Facebook reorganized its terms of service last Wednesday. In a blog post, company legal representative Suzie White provided an explanation. "We used to have several different documents that outlined what people could and could not do on Facebook, but now we're consolidating all this information to one central place," White wrote. "We've also simplified and clarified a lot of information that applies to you, including some things you shouldn't do when using the site."
The blog post sounded benign. But the brouhaha arose on Sunday over a revision in the wording of Facebook's policy over what happens to profile content--shared items, blog post-like "notes," photos--when members delete their accounts.
Consumer advocacy blog The Consumerist phrased Facebook's fresh policy as "We Can Do Whatever We Want With Your Content. Forever," pointing out that Facebook's ToS spruce-up removed several sentences in which the company said its licenses on user content expired upon account deletion. And that's where the hysteria began.
"Facebook should now be called The Information Blackhole," one Consumerist commenter proclaimed. "What goes in never comes out. Be careful what you huck in there."
Truth be told, most Facebook users won't give a hoot, the same way that the flurry over the Beacon advertising program in late 2007 was fueled by a few vocal privacy advocates while the general population didn't seem to care about it one way or the other. But for advocates of copyright reform and privacy, not to mention photographers and writers who may want the photos they upload or "notes" they write on Facebook to eventually lead to some kind of profit, the news was alarming.
Some prominent Twitterers and bloggers, like New Yorker music critic Sasha Frere-Jones, announced that they were deleting their Facebook accounts or pulling all uploaded content.
So Facebook issued somewhat of a clarification on Monday to explain what the change really meant.
"We are not claiming and have never claimed ownership of material that users upload," a statement from Facebook spokesman Barry Schnitt read. And indeed, Facebook's terms of service do say that "User Content and Applications/Connect Sites" are exempt from its claims on content ownership.
"The new Terms were clarified to be more consistent with the behavior of the site," Schnitt's statement continued. "That is, if you send a message to another user (or post to their wall, etc...), that content might not be removed by Facebook if you delete your account (but can be deleted by your friend)."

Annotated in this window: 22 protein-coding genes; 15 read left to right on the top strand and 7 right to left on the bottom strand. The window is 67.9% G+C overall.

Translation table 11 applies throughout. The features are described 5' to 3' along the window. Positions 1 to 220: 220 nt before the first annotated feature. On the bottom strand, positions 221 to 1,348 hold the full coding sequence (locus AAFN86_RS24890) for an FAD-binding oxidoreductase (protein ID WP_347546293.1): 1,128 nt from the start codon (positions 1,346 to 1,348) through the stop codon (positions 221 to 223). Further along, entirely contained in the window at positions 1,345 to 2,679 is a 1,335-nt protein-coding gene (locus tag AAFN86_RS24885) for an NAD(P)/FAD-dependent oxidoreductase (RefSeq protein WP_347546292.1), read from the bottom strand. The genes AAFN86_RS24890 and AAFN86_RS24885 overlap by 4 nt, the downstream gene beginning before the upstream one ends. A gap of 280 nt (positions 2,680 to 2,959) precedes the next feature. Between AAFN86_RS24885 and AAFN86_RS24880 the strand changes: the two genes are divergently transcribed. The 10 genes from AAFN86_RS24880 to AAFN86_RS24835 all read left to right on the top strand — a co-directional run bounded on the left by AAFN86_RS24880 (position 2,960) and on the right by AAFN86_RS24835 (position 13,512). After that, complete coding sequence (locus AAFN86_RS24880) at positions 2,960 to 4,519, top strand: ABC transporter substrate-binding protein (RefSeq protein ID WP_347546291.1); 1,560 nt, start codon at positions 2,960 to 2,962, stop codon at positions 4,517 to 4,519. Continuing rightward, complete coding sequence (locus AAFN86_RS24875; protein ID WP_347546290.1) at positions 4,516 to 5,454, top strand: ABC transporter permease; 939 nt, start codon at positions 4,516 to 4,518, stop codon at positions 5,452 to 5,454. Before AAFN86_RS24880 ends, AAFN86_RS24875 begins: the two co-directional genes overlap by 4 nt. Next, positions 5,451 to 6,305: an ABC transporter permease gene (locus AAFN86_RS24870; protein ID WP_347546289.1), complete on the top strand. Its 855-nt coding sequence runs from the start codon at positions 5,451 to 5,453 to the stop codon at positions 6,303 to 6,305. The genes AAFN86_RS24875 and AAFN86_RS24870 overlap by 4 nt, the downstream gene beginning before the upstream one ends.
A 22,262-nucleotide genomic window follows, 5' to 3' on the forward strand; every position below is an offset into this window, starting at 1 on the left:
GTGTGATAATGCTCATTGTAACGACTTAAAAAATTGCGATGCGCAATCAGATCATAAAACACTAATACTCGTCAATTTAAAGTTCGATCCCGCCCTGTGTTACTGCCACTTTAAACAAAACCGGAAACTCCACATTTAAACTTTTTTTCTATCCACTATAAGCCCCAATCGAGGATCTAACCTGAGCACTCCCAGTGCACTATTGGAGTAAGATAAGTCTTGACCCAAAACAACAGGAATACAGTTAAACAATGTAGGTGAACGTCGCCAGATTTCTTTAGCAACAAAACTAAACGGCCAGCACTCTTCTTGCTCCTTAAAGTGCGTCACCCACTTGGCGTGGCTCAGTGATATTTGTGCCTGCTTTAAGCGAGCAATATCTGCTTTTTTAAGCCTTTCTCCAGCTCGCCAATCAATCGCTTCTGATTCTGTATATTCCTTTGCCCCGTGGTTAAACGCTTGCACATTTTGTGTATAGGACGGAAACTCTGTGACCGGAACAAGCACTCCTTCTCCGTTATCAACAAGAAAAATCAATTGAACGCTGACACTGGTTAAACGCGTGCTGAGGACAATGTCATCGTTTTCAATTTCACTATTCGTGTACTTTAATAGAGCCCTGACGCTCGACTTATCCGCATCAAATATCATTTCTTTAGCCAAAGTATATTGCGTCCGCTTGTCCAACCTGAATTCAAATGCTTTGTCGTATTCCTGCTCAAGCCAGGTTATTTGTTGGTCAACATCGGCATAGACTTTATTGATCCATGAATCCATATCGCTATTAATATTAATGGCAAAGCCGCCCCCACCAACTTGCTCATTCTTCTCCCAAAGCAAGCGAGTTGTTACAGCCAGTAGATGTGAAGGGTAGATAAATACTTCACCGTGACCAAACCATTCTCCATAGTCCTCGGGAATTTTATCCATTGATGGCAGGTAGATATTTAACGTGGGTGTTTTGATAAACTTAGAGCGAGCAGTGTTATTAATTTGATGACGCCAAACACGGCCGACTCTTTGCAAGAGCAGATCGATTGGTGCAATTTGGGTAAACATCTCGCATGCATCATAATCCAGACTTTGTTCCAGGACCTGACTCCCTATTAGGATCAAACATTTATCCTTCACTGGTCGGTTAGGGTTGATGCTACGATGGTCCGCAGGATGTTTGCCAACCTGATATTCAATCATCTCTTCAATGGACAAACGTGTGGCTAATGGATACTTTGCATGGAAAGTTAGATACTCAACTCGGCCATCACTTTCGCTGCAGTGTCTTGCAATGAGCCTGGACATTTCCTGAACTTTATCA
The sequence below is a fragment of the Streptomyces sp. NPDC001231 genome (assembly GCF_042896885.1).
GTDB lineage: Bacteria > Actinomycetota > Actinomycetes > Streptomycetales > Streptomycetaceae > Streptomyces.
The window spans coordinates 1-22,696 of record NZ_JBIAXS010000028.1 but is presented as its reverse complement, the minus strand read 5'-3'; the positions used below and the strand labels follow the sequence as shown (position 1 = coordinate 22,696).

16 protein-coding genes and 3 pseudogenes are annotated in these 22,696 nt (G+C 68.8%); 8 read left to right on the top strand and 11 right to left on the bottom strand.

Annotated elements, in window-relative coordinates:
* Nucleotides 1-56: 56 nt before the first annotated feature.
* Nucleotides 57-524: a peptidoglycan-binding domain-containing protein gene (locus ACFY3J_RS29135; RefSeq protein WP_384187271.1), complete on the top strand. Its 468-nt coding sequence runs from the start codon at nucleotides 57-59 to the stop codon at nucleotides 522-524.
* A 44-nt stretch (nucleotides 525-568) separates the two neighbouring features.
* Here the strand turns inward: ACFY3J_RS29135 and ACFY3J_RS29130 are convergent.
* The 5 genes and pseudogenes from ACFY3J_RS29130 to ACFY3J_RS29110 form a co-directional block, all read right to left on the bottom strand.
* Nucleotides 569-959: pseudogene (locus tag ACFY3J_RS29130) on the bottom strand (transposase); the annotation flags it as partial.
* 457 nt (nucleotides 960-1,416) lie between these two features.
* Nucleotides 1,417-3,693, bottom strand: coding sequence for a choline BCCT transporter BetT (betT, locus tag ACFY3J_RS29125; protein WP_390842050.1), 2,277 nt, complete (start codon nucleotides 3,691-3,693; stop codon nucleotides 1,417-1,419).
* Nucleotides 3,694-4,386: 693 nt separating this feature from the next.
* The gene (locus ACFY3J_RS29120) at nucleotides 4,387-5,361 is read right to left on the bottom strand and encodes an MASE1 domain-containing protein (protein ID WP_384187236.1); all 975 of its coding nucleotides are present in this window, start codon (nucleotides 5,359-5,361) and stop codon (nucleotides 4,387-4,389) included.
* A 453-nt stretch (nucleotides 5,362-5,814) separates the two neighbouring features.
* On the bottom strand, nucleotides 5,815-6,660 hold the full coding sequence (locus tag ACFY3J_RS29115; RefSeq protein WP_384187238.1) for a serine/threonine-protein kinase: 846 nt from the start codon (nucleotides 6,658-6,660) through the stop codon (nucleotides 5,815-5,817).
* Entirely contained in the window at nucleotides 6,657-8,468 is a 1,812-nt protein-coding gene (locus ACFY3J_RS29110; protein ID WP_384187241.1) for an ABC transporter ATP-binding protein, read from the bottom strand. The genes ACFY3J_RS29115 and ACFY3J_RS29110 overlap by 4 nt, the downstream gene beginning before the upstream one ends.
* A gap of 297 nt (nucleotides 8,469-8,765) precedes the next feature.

The statement also noted a few fine points. First, Facebook's license only permits it to use user content "in connection with the Facebook Service or the promotion thereof," indicating that CEO Mark Zuckerberg does not plan to make the site profitable by selling scandalous user photos to the National Enquirer when those Facebook members run for elected office.
And second, if that Facebook content was not public, the site will respect the member's chosen privacy settings. In other words, if your profile and the photos you have uploaded to it are only accessible to people on your friends list, Facebook says it does not have the right to show those photos to anyone outside your friends list.
Facebook has expressed disapproval when photographs and profile screenshots normally protected by the site's login wall or privacy settings have been made public on the Web. The site reportedly threatened gossip blog mogul Nick Denton with an account deletion when one of his properties, Gawker, posted photographs found on a socialite's Facebook profile. Suffice it to say it would be hypocritical for Facebook to publicly distribute, let alone sell, the same content itself.
Things are a little bit murky for sure, though. Unlike the Yahoo-owned Flickr, Facebook does not have extensive copyright preferences, meaning that a professional photographer might want to choose a media-sharing site where there's less of a gray area as to what can actually happen down the road.
But as Facebook becomes more and more of a content-sharing hub, especially now that the Facebook Connect product expands its reach to third-party sites, it's likely there will be a louder cry among members--especially those involved in creative industries who use their Facebook profiles for professional promotion or publicity--for clearer terms.
The way they stand now, Facebook's terms of service claim that the company does not have ownership over content, yet that it does have "an irrevocable, perpetual, non-exclusive, transferable, fully paid, worldwide license (to)...use, copy, publish, stream, store, retain, publicly perform or display, transmit, scan, reformat, modify, edit, frame, translate, excerpt, adapt, create derivative works, and distribute" material as long as it doesn't violate the privacy preferences set by the user.
Considering Facebook content is login-protected by default, the outcry should be quelled somewhat by that "subject only to your privacy settings" phrasing. Still, this is a debate that might not go away so quickly.
UPDATE at 2:38 p.m. PST: Zuckerberg wrote a post for the Facebook blog later on Monday about the issue: "We still have work to do to communicate more clearly about these issues, and our terms are one example of this," he wrote. "Our philosophy that people own their information and control who they share it with has remained constant. A lot of the language in our terms is overly formal and protective of the rights we need to provide this service to you. Over time we will continue to clarify our positions and make the terms simpler."
Zuckerberg continued: "We're at an interesting point in the development of the open online world where these issues are being worked out. It's difficult terrain to navigate and we're going to make some missteps, but as the leading service for sharing information we take these issues and our responsibility to help resolve them very seriously."
By Caroline McCarthy